In this episode of the Red Man Laughing podcast we sit down and chat with the Assembly of Manitoba Chiefs Grand Chief - Derek Nepinak. In recent months, Grand Chief Nepinak has made headlines as one of the more vocal Leaders moving towards the formation of a National Treaty Alliance - an alternative group to the Assembly of First Nations. We talk with Grand Chief Nepinak about Idle No More, demanding Treaty be upheld and lived up to by the Crown and identifying the challenges of moving forward in our communities and Nations.
ABOUT GRAND CHIEF DEREK NEPINAK
Derek Joseph Nepinak. Niibin Makwa (Summer Bear) was born in Winnipeg, Manitoba and spent his first few years living in the home of his grandparents on the Pine Creek First Nation. During this time, Derek observed his great grandparents living the ways of his people; hunting, fishing, gardening, smoking fish, tanning moose hides and other traditional activities. Derek was raised in a family setting with many aunts, uncles and cousins forming the family unit in the customary way of his people.Derek excelled in school and was also a very strong athlete in hockey, football & swimming. Derek also excelled at football and was the starting quarterback for his high school football team. In 1992, while swimming for the University of Calgary Derek swam in the Olympic Trials in Montreal and was a nation finalist. A few years later he practiced with the University of Alberta Golden Bears football team during his undergraduate degree. In University, Derek completed a First Class Honours Bachelor of Arts degree in Native studies from the University of Alberta. While in the process of obtaining his first degree, Derek worked with Aboriginal youth in the care of Child & Family services. As a youth-care worker, he helped design an Aboriginal residential care program that integrated cultural awareness and protocols into the day-to-day activities of the youth. This helped to promote a much-needed sense of belonging and identity for the youth. Following his first degree, Derek traveled to the North and worked with two Dene communities near Fort Smith, NWT. In this capacity, Derek assisted in the development and revision of the Band’s Constitution, bylaw development, community planning, as well as economic development initiatives. While assisting the Dene people, Derek also completed a law degree from the University of Saskatchewan; in his last semester completing the Intensive Program in Aboriginal Lands, Resource & Governance at Osgoode Hall Law School in Toronto. Derek excelled in the area of Aboriginal law where he received several academic awards, including a prestigious nation award from the University of Toronto Law School for the best student submission to the indigenous Law Journal. Continuing his education, Derek received the Duff Roblin Fellowship and enrolled in the Aboriginal Governance Master’s Program at the University of Winnipeg. Prior to completing his Master’s degree, Derek was called home by the people to become the Chief of the Pine Creek First Nation.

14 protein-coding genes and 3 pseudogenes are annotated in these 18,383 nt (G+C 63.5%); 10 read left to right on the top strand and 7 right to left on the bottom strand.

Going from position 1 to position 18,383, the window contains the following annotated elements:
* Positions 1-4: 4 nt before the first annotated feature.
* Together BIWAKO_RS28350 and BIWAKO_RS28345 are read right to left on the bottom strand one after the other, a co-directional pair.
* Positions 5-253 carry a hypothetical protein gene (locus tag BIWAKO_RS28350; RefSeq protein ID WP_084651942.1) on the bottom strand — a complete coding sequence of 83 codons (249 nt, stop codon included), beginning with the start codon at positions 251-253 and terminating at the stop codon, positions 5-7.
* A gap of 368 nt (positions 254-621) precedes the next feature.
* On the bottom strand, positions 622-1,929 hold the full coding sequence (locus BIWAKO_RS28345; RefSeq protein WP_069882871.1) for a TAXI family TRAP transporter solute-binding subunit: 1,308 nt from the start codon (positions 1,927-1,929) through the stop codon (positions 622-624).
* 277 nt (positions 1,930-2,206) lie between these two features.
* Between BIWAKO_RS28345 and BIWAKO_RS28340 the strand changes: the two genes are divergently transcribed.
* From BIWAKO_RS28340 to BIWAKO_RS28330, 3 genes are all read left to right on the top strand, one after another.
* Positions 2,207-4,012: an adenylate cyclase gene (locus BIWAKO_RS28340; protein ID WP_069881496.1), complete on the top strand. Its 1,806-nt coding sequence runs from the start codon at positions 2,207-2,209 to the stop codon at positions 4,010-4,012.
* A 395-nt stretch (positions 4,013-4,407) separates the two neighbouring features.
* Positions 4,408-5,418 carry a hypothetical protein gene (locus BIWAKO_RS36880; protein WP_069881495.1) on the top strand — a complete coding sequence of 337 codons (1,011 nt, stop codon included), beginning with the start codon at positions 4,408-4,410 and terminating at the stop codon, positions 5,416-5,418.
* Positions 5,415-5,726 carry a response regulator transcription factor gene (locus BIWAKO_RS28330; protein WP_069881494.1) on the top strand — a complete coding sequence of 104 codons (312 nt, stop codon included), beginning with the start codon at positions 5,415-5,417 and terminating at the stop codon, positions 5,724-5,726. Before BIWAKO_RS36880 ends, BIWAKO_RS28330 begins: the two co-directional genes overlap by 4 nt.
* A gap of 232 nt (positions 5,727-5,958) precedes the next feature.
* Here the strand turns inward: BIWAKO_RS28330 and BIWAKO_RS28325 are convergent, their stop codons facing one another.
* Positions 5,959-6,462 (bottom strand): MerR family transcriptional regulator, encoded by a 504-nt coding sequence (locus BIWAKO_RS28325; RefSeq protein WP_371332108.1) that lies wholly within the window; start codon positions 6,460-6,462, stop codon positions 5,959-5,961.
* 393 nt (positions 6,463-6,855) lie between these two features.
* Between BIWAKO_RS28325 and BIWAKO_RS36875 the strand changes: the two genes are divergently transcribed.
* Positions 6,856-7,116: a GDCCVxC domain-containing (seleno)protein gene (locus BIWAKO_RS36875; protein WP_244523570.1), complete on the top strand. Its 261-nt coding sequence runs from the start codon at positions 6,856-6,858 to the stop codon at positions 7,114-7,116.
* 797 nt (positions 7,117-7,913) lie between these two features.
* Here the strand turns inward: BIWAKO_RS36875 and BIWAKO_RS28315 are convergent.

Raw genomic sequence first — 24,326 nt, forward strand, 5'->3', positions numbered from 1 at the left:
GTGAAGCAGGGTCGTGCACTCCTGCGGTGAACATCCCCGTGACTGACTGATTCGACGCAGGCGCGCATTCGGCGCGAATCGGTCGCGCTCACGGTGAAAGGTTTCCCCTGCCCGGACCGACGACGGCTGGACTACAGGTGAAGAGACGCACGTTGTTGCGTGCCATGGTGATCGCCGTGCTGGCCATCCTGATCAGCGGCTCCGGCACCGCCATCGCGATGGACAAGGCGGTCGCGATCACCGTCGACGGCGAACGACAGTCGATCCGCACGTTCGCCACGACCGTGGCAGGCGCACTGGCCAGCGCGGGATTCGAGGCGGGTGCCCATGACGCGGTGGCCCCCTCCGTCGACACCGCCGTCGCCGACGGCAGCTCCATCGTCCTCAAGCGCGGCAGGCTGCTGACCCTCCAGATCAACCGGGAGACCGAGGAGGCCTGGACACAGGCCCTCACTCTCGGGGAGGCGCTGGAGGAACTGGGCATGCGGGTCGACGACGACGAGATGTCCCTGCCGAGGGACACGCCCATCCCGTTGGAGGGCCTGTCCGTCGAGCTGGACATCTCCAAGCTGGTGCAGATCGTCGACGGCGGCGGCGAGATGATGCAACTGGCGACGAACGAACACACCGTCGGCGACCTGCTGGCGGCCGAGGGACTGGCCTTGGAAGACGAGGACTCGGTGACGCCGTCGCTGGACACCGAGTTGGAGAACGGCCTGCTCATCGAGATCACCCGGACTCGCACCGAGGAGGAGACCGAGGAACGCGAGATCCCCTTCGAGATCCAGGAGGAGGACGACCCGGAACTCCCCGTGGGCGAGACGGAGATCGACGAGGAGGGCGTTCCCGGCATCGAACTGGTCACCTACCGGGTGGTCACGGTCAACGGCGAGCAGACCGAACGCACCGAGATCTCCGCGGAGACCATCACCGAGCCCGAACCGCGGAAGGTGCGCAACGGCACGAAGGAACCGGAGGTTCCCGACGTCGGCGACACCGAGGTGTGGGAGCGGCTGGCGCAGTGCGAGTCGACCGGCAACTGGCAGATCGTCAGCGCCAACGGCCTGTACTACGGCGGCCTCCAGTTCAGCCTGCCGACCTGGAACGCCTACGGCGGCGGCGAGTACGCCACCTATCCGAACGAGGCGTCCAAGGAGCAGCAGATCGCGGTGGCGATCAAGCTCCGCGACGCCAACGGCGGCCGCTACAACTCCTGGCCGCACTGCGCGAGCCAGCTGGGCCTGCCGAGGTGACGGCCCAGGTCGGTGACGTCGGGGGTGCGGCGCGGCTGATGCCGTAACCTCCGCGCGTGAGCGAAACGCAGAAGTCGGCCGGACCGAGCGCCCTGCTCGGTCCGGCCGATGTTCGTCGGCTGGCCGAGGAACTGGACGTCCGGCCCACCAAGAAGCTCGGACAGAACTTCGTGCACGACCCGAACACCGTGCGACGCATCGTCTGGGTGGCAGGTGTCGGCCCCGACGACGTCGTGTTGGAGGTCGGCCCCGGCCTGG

When Derek became Chief, the community of Pine Creek was in third party management and had defaulted on many of its CMHC mortgages. Several garnishees were registered against the band and third party managers controlled all INAC funds. INAC contribution agreements were in default and reporting standards were nonexistent. The band had also lost its bison herd and community morale was considerably low. In nine months, Chief Nepinak implemented financial and administrative controls and was able to take the community out of third party management. Chief Nepinak also brought the housing program into compliance and was able to get all eleven CMHC mortgages consolidated and paid consistently on time.
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